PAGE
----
There are great costs involved in flying, after all. The bodies of birds and bats, for example, are highly modified to accommodate flying, making them generally less apt for things like climbing or digging. Flying is extremely energetic, and animals that fly must constantly stoke their high metabolisms with food. There are also reproductive difficulties, especially for a flying mammal. Nearly all bat species have only one offspring at a time – most likely because it's hard enough to fly while carrying one developing fetus, never mind two or three.

Gliders get a large part of the benefit of flying, the increased mobility and the ability to escape predators, without the high cost of true flight. The metabolism of a flying squirrel is not much higher than that of a non-gliding squirrel. Flying squirrels, because they aren't as limited by the weight rules of true flight, are able to have three or four offspring at a time. Gliding is such an effective way to solve the problems of survival that it has arisen in nature a great many times. A National Geographic Magazine feature on the gliding animals of Borneo showed two different families of lizards, gliding frogs, a species of flying squirrel, a mammal called a colugo, and, believe it or not, a gliding snake.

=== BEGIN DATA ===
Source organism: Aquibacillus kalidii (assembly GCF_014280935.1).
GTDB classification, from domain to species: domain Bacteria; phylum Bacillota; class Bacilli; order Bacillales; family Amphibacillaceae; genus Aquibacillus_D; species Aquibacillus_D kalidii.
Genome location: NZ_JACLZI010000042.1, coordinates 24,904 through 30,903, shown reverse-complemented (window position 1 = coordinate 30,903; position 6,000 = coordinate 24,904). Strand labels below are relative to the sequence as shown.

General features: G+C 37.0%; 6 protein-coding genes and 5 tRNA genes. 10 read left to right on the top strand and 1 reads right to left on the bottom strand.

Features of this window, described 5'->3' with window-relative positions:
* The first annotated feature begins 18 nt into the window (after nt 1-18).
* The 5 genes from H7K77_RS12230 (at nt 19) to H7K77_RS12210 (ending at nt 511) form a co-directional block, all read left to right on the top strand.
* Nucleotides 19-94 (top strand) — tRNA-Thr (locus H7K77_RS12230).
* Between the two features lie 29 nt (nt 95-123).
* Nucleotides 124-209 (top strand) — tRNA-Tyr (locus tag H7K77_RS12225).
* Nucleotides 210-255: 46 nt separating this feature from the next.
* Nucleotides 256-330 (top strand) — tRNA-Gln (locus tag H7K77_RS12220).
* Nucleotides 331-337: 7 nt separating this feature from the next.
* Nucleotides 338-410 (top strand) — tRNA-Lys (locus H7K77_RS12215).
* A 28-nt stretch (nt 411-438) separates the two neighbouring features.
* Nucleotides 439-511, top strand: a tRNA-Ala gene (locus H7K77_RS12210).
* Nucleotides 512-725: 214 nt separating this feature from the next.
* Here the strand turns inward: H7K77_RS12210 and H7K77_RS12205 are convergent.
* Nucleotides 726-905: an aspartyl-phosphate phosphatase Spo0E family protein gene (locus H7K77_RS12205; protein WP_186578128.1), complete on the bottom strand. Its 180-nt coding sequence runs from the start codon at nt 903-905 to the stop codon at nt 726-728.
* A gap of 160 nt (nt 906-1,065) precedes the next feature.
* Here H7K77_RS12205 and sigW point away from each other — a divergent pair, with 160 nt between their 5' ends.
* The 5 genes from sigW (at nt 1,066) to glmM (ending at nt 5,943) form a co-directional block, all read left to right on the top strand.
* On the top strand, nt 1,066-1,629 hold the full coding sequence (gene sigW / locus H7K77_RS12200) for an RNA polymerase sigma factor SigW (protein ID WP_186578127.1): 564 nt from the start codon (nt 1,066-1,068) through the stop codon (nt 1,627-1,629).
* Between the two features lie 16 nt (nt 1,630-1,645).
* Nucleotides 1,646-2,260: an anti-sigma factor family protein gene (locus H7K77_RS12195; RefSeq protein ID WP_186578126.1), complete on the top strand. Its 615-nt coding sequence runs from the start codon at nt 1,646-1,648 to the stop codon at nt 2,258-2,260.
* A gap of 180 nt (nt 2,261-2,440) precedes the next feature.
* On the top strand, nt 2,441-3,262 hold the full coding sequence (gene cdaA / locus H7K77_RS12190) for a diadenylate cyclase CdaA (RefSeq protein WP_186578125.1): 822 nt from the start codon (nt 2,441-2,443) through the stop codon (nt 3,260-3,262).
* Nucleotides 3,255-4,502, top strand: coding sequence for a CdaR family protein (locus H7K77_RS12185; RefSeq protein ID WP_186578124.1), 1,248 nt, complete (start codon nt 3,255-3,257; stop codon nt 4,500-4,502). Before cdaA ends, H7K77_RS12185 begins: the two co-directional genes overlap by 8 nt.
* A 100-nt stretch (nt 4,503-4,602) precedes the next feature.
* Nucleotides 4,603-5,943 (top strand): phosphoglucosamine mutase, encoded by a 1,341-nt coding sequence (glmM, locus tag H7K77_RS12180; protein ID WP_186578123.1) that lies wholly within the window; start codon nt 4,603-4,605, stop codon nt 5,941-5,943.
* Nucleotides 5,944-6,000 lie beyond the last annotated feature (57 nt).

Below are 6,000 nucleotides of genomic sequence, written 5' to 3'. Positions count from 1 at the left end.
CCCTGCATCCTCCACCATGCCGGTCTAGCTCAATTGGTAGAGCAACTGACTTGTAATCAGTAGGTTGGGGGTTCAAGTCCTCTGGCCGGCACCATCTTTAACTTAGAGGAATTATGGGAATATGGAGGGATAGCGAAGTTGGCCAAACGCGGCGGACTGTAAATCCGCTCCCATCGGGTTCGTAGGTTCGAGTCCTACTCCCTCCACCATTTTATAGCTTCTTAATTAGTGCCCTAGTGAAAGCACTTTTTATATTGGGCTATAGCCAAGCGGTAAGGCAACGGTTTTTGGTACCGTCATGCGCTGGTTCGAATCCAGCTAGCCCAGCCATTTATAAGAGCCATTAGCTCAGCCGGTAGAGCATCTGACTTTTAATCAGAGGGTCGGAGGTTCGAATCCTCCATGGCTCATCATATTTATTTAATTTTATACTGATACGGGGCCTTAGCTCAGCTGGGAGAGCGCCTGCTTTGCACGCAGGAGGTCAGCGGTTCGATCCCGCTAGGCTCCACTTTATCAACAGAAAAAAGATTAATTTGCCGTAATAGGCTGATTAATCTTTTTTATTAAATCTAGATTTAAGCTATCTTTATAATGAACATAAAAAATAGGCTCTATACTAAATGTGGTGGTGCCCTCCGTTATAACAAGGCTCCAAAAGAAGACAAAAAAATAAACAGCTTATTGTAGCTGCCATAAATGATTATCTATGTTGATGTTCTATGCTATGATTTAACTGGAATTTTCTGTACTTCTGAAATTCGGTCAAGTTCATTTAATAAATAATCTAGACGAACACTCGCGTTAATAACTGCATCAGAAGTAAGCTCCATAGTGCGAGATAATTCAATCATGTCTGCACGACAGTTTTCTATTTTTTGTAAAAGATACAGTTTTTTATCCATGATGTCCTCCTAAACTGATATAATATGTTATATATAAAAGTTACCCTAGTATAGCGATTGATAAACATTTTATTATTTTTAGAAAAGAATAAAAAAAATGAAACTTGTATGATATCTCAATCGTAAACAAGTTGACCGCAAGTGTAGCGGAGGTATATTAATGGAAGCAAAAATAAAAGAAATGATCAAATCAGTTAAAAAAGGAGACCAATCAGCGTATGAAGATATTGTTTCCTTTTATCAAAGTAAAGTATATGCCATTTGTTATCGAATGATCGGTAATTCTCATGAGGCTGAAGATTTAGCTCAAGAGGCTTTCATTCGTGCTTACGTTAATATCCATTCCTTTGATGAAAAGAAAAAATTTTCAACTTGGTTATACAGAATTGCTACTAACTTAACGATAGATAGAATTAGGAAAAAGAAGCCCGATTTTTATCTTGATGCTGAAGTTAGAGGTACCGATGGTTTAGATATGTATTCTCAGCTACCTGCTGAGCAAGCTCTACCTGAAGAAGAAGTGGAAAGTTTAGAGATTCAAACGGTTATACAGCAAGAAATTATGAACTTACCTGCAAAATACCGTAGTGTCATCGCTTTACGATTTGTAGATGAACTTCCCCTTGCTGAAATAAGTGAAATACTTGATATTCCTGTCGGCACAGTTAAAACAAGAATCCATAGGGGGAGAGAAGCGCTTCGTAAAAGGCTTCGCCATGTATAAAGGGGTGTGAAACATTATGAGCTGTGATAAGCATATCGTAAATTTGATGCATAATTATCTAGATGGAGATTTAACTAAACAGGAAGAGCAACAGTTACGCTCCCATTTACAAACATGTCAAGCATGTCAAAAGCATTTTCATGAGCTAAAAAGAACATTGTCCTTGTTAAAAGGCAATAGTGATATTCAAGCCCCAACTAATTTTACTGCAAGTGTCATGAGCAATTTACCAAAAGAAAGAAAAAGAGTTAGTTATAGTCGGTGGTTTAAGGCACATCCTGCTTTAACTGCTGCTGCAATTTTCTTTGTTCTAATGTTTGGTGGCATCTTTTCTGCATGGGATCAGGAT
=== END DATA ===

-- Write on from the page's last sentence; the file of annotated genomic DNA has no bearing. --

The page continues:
Peter Zahler, a University of Massachusetts graduate student who studies the four-foot-long woolly flying squirrel of Pakistan, explains that gliding in mammals seems to have arisen in four unrelated groups. There is a family of gliding marsupials, of which the sugar glider of Australia is the most well known. There is the lemur-like colugo. There is a family of gliding rodents in Africa. And then there are the gliding squirrels. There are more than 40 species of gliding squirrels, most of them found in Asia. We have two in North America, the Southern flying squirrel and the Northern flying squirrel. The Southern flying squirrel that nests in tree holes from which it is rumored to readily emerge when disturbed, is a fairly small animal. They weigh about 2.5 oz., a little smaller than a chipmunk, and less than half the weight of a red squirrel. Southern flying squirrels will eat just about anything, but most of their diet is acorns and nuts. They have silky fur and huge eyes that facilitate their nocturnal existence, and also make them adorable. Tom French, from the Massachusetts Division of Fisheries and Wildlife, told me,flying squirrel "Nothing has bigger, browner eyes with the possible exception of a baby seal. Southern flying squirrels just look lovable." This is unusual adoration from a hardcore wildlife management biologist. But French is also one of those who told me to rap on tree trunks, so maybe I should accept his assertion with caution.